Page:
It Has Always Been All About the Land: Select Photogravures from The North American Indian by Edward S. Curtis, 1907-1930
This exhibit features thirty-five photogravure prints of landscapes and portraits by Edward S. Curtis selected from The North American Indian, published from 1907 to 1930. The images reveal the significance of the relationship of the native peoples of North America with their ancestral lands. The photogravures are displayed with written passages by Curtis, Chief Joseph, Geronimo, and Red Cloud.
In 1898, the Seattle photographer Edward S. Curtis conceived of the idea to photograph all the surviving tribes of North American Indians living west of the Mississippi River in the United States and in Alaska. The finished work is a set of twenty text volumes, each with an accompanying portfolio volume of photogravure prints. There are more than 2,200 original photogravures in each set, along with nearly 4,000 pages of text that contain a record of the diverse panorama of the native peoples of North America.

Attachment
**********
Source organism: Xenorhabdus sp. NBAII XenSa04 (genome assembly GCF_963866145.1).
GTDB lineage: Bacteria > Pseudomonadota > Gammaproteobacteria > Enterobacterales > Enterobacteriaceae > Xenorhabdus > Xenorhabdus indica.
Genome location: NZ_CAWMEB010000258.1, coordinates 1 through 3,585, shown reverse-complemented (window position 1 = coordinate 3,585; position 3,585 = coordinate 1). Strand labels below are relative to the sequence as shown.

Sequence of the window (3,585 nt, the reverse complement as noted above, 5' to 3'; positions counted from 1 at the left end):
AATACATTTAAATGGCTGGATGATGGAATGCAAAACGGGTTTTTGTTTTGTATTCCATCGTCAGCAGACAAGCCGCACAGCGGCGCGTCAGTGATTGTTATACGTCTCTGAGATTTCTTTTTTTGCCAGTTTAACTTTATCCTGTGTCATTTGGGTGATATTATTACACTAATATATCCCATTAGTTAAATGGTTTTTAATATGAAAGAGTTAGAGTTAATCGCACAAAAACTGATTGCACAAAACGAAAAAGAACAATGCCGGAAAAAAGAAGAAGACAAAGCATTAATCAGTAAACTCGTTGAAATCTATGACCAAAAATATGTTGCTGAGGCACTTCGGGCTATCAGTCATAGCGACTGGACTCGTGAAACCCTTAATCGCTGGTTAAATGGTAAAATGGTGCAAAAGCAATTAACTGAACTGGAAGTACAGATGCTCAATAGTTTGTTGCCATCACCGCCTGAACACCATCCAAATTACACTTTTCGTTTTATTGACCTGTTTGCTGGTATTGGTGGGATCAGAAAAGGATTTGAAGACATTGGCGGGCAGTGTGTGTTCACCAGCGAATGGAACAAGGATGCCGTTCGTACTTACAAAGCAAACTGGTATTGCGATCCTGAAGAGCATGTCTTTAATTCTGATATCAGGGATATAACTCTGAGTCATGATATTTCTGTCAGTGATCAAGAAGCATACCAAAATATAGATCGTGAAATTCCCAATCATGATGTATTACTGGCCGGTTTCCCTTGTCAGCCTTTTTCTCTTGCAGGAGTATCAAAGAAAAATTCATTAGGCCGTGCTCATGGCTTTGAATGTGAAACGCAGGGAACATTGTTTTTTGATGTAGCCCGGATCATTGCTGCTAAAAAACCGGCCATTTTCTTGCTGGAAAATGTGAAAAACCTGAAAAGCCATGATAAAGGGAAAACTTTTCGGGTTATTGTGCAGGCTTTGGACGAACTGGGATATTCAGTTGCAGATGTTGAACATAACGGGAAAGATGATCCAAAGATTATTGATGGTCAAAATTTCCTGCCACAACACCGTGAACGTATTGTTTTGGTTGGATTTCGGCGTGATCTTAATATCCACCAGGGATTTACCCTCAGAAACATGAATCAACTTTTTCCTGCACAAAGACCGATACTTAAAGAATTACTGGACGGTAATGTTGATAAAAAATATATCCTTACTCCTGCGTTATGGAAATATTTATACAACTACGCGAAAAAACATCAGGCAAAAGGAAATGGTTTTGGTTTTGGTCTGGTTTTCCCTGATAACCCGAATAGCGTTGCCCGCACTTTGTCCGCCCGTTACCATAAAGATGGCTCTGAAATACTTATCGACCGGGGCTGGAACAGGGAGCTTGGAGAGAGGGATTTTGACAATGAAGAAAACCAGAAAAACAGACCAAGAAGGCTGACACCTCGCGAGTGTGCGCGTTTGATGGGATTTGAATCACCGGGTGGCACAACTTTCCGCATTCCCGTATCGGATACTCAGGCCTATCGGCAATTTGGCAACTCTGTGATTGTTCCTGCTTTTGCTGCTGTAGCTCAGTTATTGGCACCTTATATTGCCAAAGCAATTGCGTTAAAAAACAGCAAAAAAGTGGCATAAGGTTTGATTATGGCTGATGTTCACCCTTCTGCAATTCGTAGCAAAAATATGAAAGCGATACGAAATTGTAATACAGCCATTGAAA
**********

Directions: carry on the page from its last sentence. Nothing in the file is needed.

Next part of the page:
The complete set of The North American Indian owned by the University of Pittsburgh was purchased from the Boston rare book dealer, Charles E. Lauriat Company, by the librarian and historian Lois Mulkearn, for the Darlington Memorial Library in May 1949. Of the five-hundred proposed sets, less than three-hundred were printed. The Darlington Memorial Library copy is number 133.
The exhibit will be on view into the summer of 2018 and open for viewing during the hours of the Special Collections Reading Room.